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      Multimodal cue integration in the dung beetle compass

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          Abstract

          South African ball-rolling dung beetles exhibit a unique orientation behavior to avoid competition for food: after forming a piece of dung into a ball, they efficiently escape with it from the dung pile along a straight-line path. To keep track of their heading, these animals use celestial cues, such as the sun, as an orientation reference. Here we show that wind can also be used as a guiding cue for the ball-rolling beetles. We demonstrate that this mechanosensory compass cue is only used when skylight cues are difficult to read, i.e., when the sun is close to the zenith. This raises the question of how the beetles combine multimodal orientation input to obtain a robust heading estimate. To study this, we performed behavioral experiments in a tightly controlled indoor arena. This revealed that the beetles register directional information provided by the sun and the wind and can use them in a weighted manner. Moreover, the directional information can be transferred between these 2 sensory modalities, suggesting that they are combined in the spatial memory network in the beetle’s brain. This flexible use of compass cue preferences relative to the prevailing visual and mechanosensory scenery provides a simple, yet effective, mechanism for enabling precise compass orientation at any time of the day.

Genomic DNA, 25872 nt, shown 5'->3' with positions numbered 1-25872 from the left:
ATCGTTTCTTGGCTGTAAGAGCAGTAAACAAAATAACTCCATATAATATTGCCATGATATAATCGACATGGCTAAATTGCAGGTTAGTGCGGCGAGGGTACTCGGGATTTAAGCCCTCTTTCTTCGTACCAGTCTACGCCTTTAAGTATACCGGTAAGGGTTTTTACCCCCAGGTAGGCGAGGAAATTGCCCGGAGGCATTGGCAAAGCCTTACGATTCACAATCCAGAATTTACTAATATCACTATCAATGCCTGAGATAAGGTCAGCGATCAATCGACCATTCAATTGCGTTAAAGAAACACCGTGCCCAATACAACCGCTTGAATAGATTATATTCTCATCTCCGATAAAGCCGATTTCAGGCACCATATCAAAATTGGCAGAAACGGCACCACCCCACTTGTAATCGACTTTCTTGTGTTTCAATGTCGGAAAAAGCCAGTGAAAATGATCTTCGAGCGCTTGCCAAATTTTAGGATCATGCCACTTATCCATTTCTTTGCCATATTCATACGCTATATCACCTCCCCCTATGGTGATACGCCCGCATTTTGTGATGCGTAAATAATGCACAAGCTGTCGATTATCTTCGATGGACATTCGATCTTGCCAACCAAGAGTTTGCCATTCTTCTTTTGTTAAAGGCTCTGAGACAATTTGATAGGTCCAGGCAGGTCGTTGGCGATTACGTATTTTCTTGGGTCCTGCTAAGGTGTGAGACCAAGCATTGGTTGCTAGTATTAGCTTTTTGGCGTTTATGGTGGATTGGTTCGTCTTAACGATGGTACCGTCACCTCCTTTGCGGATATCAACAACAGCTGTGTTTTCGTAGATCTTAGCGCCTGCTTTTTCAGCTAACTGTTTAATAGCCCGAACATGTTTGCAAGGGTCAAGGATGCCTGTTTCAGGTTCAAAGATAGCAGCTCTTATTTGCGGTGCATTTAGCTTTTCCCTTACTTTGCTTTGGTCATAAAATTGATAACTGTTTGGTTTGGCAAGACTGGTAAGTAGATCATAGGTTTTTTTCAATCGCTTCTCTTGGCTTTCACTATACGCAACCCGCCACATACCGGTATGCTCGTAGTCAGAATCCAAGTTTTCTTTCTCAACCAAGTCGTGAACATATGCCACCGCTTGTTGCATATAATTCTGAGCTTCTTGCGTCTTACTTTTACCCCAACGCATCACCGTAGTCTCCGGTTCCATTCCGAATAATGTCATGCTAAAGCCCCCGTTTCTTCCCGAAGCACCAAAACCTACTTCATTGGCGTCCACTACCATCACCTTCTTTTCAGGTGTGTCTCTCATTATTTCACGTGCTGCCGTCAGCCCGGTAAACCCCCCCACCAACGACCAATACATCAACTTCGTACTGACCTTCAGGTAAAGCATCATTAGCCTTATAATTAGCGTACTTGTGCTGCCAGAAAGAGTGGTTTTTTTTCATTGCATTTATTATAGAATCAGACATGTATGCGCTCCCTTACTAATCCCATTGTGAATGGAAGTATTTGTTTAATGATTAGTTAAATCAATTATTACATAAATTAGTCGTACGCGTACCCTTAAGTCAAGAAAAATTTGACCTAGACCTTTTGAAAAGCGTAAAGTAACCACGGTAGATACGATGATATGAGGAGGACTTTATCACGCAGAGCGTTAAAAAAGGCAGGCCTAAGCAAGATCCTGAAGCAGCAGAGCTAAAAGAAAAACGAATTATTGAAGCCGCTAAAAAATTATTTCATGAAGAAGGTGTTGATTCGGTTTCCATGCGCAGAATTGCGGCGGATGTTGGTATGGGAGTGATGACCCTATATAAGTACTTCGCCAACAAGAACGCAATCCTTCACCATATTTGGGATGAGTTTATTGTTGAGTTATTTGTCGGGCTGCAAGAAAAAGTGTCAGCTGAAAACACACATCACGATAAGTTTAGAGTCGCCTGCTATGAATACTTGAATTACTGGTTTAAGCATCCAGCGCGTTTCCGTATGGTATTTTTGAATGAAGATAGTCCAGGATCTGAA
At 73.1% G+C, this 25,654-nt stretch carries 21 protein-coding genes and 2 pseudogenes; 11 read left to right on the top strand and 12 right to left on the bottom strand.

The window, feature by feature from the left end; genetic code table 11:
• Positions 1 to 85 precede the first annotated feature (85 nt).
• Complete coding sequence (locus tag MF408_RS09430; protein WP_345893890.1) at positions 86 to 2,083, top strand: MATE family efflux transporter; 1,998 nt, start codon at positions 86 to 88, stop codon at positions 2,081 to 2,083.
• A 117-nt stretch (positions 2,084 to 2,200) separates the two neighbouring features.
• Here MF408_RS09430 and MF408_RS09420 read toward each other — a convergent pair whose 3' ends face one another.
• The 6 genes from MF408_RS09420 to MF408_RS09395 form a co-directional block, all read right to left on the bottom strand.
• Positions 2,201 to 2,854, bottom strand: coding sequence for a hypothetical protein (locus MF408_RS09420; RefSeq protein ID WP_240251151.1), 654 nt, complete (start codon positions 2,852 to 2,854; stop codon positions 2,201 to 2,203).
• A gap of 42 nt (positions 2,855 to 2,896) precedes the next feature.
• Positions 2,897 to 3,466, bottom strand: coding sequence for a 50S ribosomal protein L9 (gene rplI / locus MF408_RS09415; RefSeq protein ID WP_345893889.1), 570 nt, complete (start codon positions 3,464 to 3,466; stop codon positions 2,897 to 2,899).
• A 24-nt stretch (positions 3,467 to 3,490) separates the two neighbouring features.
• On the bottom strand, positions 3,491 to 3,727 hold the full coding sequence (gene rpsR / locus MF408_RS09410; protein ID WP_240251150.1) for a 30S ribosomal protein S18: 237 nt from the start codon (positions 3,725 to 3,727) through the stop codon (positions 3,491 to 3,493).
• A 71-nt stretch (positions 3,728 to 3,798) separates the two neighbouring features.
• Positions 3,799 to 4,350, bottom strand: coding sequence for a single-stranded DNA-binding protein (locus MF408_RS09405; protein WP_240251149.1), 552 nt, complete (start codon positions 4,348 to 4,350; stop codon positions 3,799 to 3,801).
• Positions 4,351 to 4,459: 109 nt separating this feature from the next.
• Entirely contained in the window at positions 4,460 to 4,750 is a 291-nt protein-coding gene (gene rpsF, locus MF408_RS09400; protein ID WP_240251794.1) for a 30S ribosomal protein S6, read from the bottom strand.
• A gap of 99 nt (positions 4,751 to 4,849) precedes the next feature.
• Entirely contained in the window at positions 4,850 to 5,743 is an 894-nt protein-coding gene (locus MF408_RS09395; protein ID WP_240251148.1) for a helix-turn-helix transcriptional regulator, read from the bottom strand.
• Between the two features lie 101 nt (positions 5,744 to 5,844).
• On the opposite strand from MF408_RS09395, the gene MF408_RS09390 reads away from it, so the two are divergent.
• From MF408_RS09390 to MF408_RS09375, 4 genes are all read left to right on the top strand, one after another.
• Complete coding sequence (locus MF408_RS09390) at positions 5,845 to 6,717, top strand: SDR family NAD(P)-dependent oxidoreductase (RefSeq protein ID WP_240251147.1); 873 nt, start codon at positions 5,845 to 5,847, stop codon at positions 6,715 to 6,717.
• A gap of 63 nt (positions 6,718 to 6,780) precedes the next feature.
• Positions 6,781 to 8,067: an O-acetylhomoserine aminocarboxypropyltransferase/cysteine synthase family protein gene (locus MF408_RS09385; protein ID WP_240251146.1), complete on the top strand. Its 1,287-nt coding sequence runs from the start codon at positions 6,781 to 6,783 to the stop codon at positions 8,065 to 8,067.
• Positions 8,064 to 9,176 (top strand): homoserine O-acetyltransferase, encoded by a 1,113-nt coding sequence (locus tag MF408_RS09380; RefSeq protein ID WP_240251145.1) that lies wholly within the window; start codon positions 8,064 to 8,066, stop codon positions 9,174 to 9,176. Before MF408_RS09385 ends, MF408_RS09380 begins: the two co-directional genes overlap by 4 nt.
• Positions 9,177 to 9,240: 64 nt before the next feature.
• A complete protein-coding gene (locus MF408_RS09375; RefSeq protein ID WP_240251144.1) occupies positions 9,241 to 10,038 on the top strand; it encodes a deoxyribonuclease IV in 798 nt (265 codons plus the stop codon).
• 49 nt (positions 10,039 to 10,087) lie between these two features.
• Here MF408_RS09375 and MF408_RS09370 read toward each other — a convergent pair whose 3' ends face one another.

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          Most cited references46

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          Visual Place Learning in Drosophila melanogaster

          The ability of insects to learn and navigate to specific locations in the environment has fascinated naturalists for decades. While the impressive navigation abilities of ants, bees, wasps, and other insects clearly demonstrate that insects are capable of visual place learning 1–4 , little is known about the underlying neural circuits that mediate these behaviors. Drosophila melanogaster is a powerful model organism for dissecting the neural circuitry underlying complex behaviors, from sensory perception to learning and memory. Flies can identify and remember visual features such as size, color, and contour orientation 5, 6 . However, the extent to which they use vision to recall specific locations remains unclear. Here we describe a visual place-learning platform and demonstrate that Drosophila are capable of forming and retaining visual place memories to guide selective navigation. By targeted genetic silencing of small subsets of cells in the Drosophila brain we show that neurons in the ellipsoid body, but not in the mushroom bodies, are necessary for visual place learning. Together, these studies reveal distinct neuroanatomical substrates for spatial versus non-spatial learning, and substantiate Drosophila as a powerful model for the study of spatial memories.
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            An Anatomically Constrained Model for Path Integration in the Bee Brain